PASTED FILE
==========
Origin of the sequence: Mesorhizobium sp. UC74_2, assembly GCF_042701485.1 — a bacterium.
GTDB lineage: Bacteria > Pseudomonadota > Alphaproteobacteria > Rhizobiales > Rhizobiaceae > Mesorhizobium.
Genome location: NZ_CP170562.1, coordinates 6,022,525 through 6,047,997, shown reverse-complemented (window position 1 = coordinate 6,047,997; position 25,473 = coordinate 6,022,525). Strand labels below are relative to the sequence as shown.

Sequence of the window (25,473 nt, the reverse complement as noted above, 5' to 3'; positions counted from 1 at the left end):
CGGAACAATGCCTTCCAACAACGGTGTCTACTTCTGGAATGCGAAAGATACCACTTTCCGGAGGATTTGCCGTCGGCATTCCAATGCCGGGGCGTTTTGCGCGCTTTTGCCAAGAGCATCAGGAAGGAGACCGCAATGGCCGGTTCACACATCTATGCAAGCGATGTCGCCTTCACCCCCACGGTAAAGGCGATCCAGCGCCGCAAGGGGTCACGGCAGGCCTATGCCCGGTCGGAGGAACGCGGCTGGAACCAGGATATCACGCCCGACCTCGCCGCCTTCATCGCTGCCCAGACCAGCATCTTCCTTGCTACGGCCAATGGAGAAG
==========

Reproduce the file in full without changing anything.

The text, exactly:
Origin of the sequence: Mesorhizobium sp. UC74_2, assembly GCF_042701485.1 — a bacterium.
GTDB lineage: Bacteria > Pseudomonadota > Alphaproteobacteria > Rhizobiales > Rhizobiaceae > Mesorhizobium.
Genome location: NZ_CP170562.1, coordinates 6,022,525 through 6,047,997, shown reverse-complemented (window position 1 = coordinate 6,047,997; position 25,473 = coordinate 6,022,525). Strand labels below are relative to the sequence as shown.

Sequence of the window (25,473 nt, the reverse complement as noted above, 5' to 3'; positions counted from 1 at the left end):
CGGAACAATGCCTTCCAACAACGGTGTCTACTTCTGGAATGCGAAAGATACCACTTTCCGGAGGATTTGCCGTCGGCATTCCAATGCCGGGGCGTTTTGCGCGCTTTTGCCAAGAGCATCAGGAAGGAGACCGCAATGGCCGGTTCACACATCTATGCAAGCGATGTCGCCTTCACCCCCACGGTAAAGGCGATCCAGCGCCGCAAGGGGTCACGGCAGGCCTATGCCCGGTCGGAGGAACGCGGCTGGAACCAGGATATCACGCCCGACCTCGCCGCCTTCATCGCTGCCCAGACCAGCATCTTCCTTGCTACGGCCAATGGAGAAG